And yet, after Trump won, Romney met with him when the President was apparently weighing naming the former Massachusetts governor as secretary of state. While Romney was occasionally critical of Trump during the 2018 Senate campaign, he said and did nothing even close to as overt as this Post op-ed when it could have hurt him electorally.

Romney’s record of opposition to Trump is not entirely consistent, to put it nicely. Who’s to say that he will keep it up for the next two years (or longer)?

Even if Romney does keep it up, there’s reason for skepticism that his critique of Trump’s approach to the presidency will have any actual impact on his colleagues. Over the past two years, Trump had several prominent Republican critics in the Senate – Jeff Flake, John McCain and Bob Corker being the three best known. This is not a thank-God-someone-finally-said-it! sort of moment.

Flake was driven into retirement by his anti-Trump views. Corker’s political strength was affected as well, and he decided not to run again. McCain, afflicted with terminal brain cancer, passed away last year.

And for all of their speaking out and appealing to the better angels within their colleagues’ hearts and minds, Flake, McCain and Corker had zero measurable impact on rallying the Senate (or the House) against Trump.

If anything, they served as examples of what not to do – challenge Trump and watch your base run away from you, never to come back.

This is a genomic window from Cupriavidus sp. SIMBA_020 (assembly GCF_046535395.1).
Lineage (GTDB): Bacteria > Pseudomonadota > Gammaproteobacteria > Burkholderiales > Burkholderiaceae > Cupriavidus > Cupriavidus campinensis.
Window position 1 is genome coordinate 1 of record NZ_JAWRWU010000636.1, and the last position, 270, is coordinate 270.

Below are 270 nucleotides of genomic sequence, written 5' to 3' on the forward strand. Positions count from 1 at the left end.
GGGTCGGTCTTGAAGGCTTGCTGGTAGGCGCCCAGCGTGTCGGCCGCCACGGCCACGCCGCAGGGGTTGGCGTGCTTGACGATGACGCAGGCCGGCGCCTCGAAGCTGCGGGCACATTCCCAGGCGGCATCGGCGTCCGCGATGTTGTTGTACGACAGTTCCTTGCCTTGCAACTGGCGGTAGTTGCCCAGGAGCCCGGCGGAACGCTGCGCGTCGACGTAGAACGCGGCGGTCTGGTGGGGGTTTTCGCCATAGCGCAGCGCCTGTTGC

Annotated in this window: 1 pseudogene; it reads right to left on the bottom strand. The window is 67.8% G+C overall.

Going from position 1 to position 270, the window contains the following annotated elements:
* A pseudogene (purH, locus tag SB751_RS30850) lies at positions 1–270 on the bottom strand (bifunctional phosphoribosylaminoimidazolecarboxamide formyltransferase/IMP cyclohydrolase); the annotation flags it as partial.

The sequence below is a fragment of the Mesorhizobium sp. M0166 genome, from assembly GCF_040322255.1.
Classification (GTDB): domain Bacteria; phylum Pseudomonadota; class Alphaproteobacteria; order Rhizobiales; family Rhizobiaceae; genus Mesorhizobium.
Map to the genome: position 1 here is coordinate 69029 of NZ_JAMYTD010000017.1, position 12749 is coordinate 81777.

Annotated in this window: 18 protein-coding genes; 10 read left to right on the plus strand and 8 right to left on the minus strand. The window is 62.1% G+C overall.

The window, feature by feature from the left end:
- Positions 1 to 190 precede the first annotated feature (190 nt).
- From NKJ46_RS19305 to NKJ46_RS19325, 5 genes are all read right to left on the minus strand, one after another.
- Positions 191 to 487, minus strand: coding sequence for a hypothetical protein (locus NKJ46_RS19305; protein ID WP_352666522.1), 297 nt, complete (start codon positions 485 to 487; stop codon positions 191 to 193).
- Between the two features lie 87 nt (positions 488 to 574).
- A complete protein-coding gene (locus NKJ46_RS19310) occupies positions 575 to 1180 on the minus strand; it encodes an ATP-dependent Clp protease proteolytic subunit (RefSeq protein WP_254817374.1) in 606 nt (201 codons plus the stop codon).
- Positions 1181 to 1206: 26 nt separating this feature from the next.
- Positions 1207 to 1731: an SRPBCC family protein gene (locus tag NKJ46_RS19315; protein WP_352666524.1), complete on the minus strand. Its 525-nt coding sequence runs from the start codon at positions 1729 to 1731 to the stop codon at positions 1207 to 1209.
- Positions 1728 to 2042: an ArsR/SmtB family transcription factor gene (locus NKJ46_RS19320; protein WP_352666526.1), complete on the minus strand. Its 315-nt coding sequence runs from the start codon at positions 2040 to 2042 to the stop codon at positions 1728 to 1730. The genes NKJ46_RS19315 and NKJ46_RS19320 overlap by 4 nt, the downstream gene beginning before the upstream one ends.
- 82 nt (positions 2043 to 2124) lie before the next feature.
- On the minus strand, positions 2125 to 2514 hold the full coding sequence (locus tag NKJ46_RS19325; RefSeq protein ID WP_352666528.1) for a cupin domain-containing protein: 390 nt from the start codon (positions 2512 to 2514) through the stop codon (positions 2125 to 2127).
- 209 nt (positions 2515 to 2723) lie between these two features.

The Republican Party – as reflected by its elected officials in the House and Senate – became more pro-Trump between the end of 2016 and the end of 2018. It did so for a variety of reasons, the main ones being: 1) to accomplish long-standing goals like a major tax cut or the confirmation of a slew of judges from the Supreme Court on down 2) to survive politically.

The belief that op-eds like Romney’s might change things within the Republican establishment are, therefore, based on a false premise: That there is any sort of measurable Republican Party outside of those who align with Trump.

There is not. The 2018 election showed that. The path to victory for Republican candidates – particularly in GOP primaries – was to get as close to Trump as possible and never let go. Distancing yourself from the President was a recipe for Republican disaster.

Romney’s op-ed is then rightly understood not as a political earthquake but as a lone scream into the void. Sure, Trump has flatly rejected the idea of the presidency as a position of moral leadership. And yes, his policies are a clear break from what the GOP stood for even a few years ago.

But the idea that an op-ed will change how Romney’s soon-to-be Republican colleagues will act toward Trump between now and the 2020 election is a total and complete fallacy. That ship sailed a long time ago. And no words written in a Washington Post op-ed are going to bring it back into harbor.